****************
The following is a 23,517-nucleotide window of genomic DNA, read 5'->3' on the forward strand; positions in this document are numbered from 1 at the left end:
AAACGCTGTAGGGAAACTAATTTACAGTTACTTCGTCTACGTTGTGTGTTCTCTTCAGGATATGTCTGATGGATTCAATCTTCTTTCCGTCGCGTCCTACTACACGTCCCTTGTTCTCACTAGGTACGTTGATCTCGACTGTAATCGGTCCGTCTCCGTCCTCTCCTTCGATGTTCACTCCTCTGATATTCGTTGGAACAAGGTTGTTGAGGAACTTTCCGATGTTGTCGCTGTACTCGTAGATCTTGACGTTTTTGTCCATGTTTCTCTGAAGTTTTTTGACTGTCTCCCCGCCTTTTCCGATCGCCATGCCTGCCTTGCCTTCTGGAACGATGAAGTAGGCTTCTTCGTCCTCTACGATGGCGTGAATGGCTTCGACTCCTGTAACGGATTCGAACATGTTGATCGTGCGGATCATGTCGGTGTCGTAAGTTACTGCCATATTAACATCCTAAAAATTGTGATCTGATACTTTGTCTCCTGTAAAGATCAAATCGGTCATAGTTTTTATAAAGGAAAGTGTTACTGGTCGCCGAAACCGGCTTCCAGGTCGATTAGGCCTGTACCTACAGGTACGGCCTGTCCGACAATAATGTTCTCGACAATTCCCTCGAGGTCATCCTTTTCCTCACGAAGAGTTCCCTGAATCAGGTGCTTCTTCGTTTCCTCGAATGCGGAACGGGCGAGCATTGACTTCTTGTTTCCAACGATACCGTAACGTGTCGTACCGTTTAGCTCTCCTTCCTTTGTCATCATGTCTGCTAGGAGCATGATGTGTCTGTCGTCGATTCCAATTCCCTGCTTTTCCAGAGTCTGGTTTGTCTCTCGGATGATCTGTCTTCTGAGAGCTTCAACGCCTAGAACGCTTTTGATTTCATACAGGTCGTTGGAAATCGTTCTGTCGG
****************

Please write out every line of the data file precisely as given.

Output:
The following is a 23,517-nucleotide window of genomic DNA, read 5'->3' on the forward strand; positions in this document are numbered from 1 at the left end:
AAACGCTGTAGGGAAACTAATTTACAGTTACTTCGTCTACGTTGTGTGTTCTCTTCAGGATATGTCTGATGGATTCAATCTTCTTTCCGTCGCGTCCTACTACACGTCCCTTGTTCTCACTAGGTACGTTGATCTCGACTGTAATCGGTCCGTCTCCGTCCTCTCCTTCGATGTTCACTCCTCTGATATTCGTTGGAACAAGGTTGTTGAGGAACTTTCCGATGTTGTCGCTGTACTCGTAGATCTTGACGTTTTTGTCCATGTTTCTCTGAAGTTTTTTGACTGTCTCCCCGCCTTTTCCGATCGCCATGCCTGCCTTGCCTTCTGGAACGATGAAGTAGGCTTCTTCGTCCTCTACGATGGCGTGAATGGCTTCGACTCCTGTAACGGATTCGAACATGTTGATCGTGCGGATCATGTCGGTGTCGTAAGTTACTGCCATATTAACATCCTAAAAATTGTGATCTGATACTTTGTCTCCTGTAAAGATCAAATCGGTCATAGTTTTTATAAAGGAAAGTGTTACTGGTCGCCGAAACCGGCTTCCAGGTCGATTAGGCCTGTACCTACAGGTACGGCCTGTCCGACAATAATGTTCTCGACAATTCCCTCGAGGTCATCCTTTTCCTCACGAAGAGTTCCCTGAATCAGGTGCTTCTTCGTTTCCTCGAATGCGGAACGGGCGAGCATTGACTTCTTGTTTCCAACGATACCGTAACGTGTCGTACCGTTTAGCTCTCCTTCCTTTGTCATCATGTCTGCTAGGAGCATGATGTGTCTGTCGTCGATTCCAATTCCCTGCTTTTCCAGAGTCTGGTTTGTCTCTCGGATGATCTGTCTTCTGAGAGCTTCAACGCCTAGAACGCTTTTGATTTCATACAGGTCGTTGGAAATCGTTCTGTCGG